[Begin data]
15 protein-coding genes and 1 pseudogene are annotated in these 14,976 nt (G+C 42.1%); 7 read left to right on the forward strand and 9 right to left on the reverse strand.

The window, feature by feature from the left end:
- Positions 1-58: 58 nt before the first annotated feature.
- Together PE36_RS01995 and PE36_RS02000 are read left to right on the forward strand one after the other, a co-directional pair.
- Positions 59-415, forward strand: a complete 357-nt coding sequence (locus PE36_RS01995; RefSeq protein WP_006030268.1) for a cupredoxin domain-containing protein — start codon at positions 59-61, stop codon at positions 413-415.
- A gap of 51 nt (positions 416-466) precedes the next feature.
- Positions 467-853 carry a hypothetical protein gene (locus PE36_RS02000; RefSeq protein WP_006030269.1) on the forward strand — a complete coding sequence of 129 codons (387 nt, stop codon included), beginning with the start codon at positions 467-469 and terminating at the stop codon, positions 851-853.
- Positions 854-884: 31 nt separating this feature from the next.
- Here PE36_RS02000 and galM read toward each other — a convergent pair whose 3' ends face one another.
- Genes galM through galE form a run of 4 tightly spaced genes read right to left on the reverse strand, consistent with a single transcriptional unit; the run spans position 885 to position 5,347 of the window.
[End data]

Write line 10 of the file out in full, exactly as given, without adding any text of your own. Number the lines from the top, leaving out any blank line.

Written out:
- Genes galM through galE form a run of 4 tightly spaced genes read right to left on the reverse strand, consistent with a single transcriptional unit; the run spans position 885 to position 5,347 of the window.